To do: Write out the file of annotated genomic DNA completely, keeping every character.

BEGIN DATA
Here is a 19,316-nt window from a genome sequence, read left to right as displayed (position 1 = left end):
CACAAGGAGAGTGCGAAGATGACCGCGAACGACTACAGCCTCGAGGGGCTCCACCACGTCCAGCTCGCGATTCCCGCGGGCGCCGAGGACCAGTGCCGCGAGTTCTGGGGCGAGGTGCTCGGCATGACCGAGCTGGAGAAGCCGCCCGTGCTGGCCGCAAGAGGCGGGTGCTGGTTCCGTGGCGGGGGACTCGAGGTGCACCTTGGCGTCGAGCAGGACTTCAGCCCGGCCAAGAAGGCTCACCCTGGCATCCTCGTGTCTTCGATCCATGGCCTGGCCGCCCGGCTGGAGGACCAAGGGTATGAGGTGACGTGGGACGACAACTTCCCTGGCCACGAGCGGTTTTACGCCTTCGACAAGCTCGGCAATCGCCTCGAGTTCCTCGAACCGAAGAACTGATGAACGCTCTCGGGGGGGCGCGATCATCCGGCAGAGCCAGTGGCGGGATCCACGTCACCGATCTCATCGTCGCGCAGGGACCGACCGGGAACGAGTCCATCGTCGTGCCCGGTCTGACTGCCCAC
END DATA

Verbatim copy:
Here is a 19,316-nt window from a genome sequence, read left to right as displayed (position 1 = left end):
CACAAGGAGAGTGCGAAGATGACCGCGAACGACTACAGCCTCGAGGGGCTCCACCACGTCCAGCTCGCGATTCCCGCGGGCGCCGAGGACCAGTGCCGCGAGTTCTGGGGCGAGGTGCTCGGCATGACCGAGCTGGAGAAGCCGCCCGTGCTGGCCGCAAGAGGCGGGTGCTGGTTCCGTGGCGGGGGACTCGAGGTGCACCTTGGCGTCGAGCAGGACTTCAGCCCGGCCAAGAAGGCTCACCCTGGCATCCTCGTGTCTTCGATCCATGGCCTGGCCGCCCGGCTGGAGGACCAAGGGTATGAGGTGACGTGGGACGACAACTTCCCTGGCCACGAGCGGTTTTACGCCTTCGACAAGCTCGGCAATCGCCTCGAGTTCCTCGAACCGAAGAACTGATGAACGCTCTCGGGGGGGCGCGATCATCCGGCAGAGCCAGTGGCGGGATCCACGTCACCGATCTCATCGTCGCGCAGGGACCGACCGGGAACGAGTCCATCGTCGTGCCCGGTCTGACTGCCCAC